Nancy Soontiens, Applied Math, University of Waterloo
Stratified Flow Over Topography: Steady Nonlinear Waves, Boundary Layer Instabilities, and Crater Topography
This thesis investigates several aspects of stratified flow over isolated topography in ocean, lake, and atmospheric settings. Three major sub-topics are addressed: steady, inviscid internal waves trapped over topography in a pycnocline stratification, topographically generated internal waves and their interaction with the viscous bottom boundary layer, and flow over large-scale crater topography in the atmosphere.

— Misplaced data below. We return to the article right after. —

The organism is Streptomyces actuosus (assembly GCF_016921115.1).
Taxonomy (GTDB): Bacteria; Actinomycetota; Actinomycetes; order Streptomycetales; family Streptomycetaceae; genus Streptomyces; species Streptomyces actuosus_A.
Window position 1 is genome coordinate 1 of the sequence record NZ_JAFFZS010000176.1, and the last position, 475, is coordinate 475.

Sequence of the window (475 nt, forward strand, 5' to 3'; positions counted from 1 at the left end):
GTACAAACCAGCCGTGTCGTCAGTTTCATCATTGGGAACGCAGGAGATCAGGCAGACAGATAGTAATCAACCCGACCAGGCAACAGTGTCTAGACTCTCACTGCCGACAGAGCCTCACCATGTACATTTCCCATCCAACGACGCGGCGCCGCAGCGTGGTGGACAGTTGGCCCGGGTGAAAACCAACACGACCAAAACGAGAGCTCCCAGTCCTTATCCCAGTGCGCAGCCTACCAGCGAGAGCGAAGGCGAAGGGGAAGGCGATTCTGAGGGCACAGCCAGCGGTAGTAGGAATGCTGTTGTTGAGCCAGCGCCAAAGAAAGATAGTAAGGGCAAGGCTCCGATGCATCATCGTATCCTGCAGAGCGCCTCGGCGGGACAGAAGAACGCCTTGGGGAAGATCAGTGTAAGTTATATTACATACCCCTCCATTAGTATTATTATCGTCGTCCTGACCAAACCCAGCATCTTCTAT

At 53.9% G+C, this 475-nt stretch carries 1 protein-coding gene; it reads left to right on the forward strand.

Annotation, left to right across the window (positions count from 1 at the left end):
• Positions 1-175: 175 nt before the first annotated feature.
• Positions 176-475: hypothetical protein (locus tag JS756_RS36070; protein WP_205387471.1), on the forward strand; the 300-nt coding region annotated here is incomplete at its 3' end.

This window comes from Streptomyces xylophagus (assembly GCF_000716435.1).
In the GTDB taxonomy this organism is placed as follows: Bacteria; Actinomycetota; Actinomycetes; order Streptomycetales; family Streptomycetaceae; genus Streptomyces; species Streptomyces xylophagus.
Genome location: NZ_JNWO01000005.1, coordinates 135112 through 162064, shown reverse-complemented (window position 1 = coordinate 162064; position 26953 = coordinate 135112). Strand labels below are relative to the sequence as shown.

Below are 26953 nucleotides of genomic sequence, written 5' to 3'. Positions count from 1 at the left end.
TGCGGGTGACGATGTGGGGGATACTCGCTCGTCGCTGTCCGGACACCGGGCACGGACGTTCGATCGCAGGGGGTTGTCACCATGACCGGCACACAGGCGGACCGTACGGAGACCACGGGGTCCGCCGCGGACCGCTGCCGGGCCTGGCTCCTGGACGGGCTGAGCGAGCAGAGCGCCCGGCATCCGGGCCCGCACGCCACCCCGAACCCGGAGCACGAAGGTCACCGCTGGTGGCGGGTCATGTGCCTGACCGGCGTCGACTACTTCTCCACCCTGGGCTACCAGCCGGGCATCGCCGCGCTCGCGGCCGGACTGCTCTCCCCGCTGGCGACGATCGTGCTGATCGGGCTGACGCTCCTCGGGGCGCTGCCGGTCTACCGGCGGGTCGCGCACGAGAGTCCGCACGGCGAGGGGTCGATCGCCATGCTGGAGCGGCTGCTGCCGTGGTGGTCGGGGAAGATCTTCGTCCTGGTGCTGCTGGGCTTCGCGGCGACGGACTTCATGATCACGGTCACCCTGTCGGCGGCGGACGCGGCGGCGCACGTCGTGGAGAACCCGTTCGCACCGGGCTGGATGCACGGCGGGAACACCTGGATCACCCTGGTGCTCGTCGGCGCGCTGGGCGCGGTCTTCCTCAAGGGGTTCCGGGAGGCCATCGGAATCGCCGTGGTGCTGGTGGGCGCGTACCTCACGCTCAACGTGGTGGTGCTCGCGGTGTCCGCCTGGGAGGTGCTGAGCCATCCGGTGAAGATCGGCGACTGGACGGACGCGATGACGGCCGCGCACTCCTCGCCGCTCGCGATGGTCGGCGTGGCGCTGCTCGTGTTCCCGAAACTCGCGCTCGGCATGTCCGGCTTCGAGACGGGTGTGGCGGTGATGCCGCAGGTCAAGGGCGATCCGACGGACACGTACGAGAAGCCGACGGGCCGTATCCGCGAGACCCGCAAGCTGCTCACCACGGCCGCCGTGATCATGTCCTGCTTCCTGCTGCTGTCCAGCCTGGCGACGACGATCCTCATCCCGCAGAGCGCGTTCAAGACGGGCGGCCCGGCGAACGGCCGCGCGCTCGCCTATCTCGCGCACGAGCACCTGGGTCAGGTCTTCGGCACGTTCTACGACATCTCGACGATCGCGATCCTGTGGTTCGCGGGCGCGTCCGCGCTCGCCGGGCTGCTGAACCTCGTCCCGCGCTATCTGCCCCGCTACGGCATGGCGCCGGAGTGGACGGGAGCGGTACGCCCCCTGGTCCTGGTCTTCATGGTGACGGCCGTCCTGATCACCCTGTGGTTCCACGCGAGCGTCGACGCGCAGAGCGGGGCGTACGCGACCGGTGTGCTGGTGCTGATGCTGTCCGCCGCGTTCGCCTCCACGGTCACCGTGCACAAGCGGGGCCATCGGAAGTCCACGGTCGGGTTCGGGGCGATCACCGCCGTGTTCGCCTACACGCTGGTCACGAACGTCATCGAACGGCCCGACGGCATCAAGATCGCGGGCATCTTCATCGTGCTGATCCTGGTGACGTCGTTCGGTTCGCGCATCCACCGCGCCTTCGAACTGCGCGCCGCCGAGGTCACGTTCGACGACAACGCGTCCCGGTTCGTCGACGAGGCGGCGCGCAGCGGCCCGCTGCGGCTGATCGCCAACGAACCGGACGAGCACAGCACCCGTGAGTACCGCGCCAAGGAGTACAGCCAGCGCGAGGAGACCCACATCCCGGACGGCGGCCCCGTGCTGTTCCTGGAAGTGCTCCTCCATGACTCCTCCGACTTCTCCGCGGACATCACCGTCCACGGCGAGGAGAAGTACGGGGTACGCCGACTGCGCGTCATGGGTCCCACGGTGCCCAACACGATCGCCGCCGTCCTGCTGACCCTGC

The first topic examines the conditions that lead to very large internal waves trapped over topography. The steady-state Euler equations of motion are used to derive a single partial differential equation for the isopycnal displacement in supercritical flows. It is found that over depression topography wave amplitudes can approach up to 50% of the water column depth when the background flow speed is close to a limiting value called the conjugate flow speed. The second topic aims to extend the above subject by considering unsteady, viscous flows and the generation of boundary layer instabilities. Lastly, the final topic is motivated by the connection between dust streaks on the Martian surface and crater topography. Flow over a large 100-km diameter crater is examined with numerical simulations conducted using the Weather Research and Forecasting model. It is found that a large hydraulic structure of amplitude comparable to the crater depth forms in many cases.